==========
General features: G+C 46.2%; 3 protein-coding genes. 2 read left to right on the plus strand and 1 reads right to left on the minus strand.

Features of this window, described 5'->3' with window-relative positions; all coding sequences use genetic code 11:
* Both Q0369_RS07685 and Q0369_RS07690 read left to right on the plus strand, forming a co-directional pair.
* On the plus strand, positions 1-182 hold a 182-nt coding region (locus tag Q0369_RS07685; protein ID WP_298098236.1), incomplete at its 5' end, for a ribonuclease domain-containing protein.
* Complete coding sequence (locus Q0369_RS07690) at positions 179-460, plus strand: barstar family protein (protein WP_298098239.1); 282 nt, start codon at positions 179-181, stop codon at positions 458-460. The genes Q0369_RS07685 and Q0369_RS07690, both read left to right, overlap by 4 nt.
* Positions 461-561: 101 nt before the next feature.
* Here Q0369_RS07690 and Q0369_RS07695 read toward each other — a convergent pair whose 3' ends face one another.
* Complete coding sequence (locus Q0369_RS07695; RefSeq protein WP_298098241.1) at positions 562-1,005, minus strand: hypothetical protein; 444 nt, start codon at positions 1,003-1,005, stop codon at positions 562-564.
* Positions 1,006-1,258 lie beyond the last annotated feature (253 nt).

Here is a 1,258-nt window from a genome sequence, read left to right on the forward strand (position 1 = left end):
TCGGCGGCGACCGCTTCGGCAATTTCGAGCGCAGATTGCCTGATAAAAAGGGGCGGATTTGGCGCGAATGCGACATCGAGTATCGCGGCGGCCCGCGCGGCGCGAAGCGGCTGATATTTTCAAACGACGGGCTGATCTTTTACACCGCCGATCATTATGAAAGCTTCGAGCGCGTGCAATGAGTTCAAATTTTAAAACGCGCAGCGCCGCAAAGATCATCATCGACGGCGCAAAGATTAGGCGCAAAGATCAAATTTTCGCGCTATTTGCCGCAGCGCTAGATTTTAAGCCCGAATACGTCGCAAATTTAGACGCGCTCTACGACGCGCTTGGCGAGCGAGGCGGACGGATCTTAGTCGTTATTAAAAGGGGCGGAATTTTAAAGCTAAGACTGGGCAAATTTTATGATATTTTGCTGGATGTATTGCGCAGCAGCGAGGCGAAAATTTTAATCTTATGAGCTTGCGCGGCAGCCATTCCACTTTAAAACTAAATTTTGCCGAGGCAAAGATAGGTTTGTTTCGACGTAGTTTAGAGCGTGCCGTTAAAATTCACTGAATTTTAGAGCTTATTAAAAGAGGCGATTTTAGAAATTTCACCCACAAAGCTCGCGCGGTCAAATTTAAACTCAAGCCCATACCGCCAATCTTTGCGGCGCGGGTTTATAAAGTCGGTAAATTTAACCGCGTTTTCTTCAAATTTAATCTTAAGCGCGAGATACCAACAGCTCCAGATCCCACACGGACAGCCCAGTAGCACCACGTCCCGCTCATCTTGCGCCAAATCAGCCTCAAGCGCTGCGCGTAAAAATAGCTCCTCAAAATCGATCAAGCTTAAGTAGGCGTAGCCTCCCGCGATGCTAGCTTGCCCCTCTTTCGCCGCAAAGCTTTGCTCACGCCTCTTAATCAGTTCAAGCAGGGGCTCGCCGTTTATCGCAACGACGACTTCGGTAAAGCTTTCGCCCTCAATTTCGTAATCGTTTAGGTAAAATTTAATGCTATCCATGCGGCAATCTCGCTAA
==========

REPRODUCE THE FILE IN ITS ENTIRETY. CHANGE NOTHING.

General features: G+C 46.2%; 3 protein-coding genes. 2 read left to right on the plus strand and 1 reads right to left on the minus strand.

Features of this window, described 5'->3' with window-relative positions; all coding sequences use genetic code 11:
* Both Q0369_RS07685 and Q0369_RS07690 read left to right on the plus strand, forming a co-directional pair.
* On the plus strand, positions 1-182 hold a 182-nt coding region (locus tag Q0369_RS07685; protein ID WP_298098236.1), incomplete at its 5' end, for a ribonuclease domain-containing protein.
* Complete coding sequence (locus Q0369_RS07690) at positions 179-460, plus strand: barstar family protein (protein WP_298098239.1); 282 nt, start codon at positions 179-181, stop codon at positions 458-460. The genes Q0369_RS07685 and Q0369_RS07690, both read left to right, overlap by 4 nt.
* Positions 461-561: 101 nt before the next feature.
* Here Q0369_RS07690 and Q0369_RS07695 read toward each other — a convergent pair whose 3' ends face one another.
* Complete coding sequence (locus Q0369_RS07695; RefSeq protein WP_298098241.1) at positions 562-1,005, minus strand: hypothetical protein; 444 nt, start codon at positions 1,003-1,005, stop codon at positions 562-564.
* Positions 1,006-1,258 lie beyond the last annotated feature (253 nt).

Here is a 1,258-nt window from a genome sequence, read left to right on the forward strand (position 1 = left end):
TCGGCGGCGACCGCTTCGGCAATTTCGAGCGCAGATTGCCTGATAAAAAGGGGCGGATTTGGCGCGAATGCGACATCGAGTATCGCGGCGGCCCGCGCGGCGCGAAGCGGCTGATATTTTCAAACGACGGGCTGATCTTTTACACCGCCGATCATTATGAAAGCTTCGAGCGCGTGCAATGAGTTCAAATTTTAAAACGCGCAGCGCCGCAAAGATCATCATCGACGGCGCAAAGATTAGGCGCAAAGATCAAATTTTCGCGCTATTTGCCGCAGCGCTAGATTTTAAGCCCGAATACGTCGCAAATTTAGACGCGCTCTACGACGCGCTTGGCGAGCGAGGCGGACGGATCTTAGTCGTTATTAAAAGGGGCGGAATTTTAAAGCTAAGACTGGGCAAATTTTATGATATTTTGCTGGATGTATTGCGCAGCAGCGAGGCGAAAATTTTAATCTTATGAGCTTGCGCGGCAGCCATTCCACTTTAAAACTAAATTTTGCCGAGGCAAAGATAGGTTTGTTTCGACGTAGTTTAGAGCGTGCCGTTAAAATTCACTGAATTTTAGAGCTTATTAAAAGAGGCGATTTTAGAAATTTCACCCACAAAGCTCGCGCGGTCAAATTTAAACTCAAGCCCATACCGCCAATCTTTGCGGCGCGGGTTTATAAAGTCGGTAAATTTAACCGCGTTTTCTTCAAATTTAATCTTAAGCGCGAGATACCAACAGCTCCAGATCCCACACGGACAGCCCAGTAGCACCACGTCCCGCTCATCTTGCGCCAAATCAGCCTCAAGCGCTGCGCGTAAAAATAGCTCCTCAAAATCGATCAAGCTTAAGTAGGCGTAGCCTCCCGCGATGCTAGCTTGCCCCTCTTTCGCCGCAAAGCTTTGCTCACGCCTCTTAATCAGTTCAAGCAGGGGCTCGCCGTTTATCGCAACGACGACTTCGGTAAAGCTTTCGCCCTCAATTTCGTAATCGTTTAGGTAAAATTTAATGCTATCCATGCGGCAATCTCGCTAA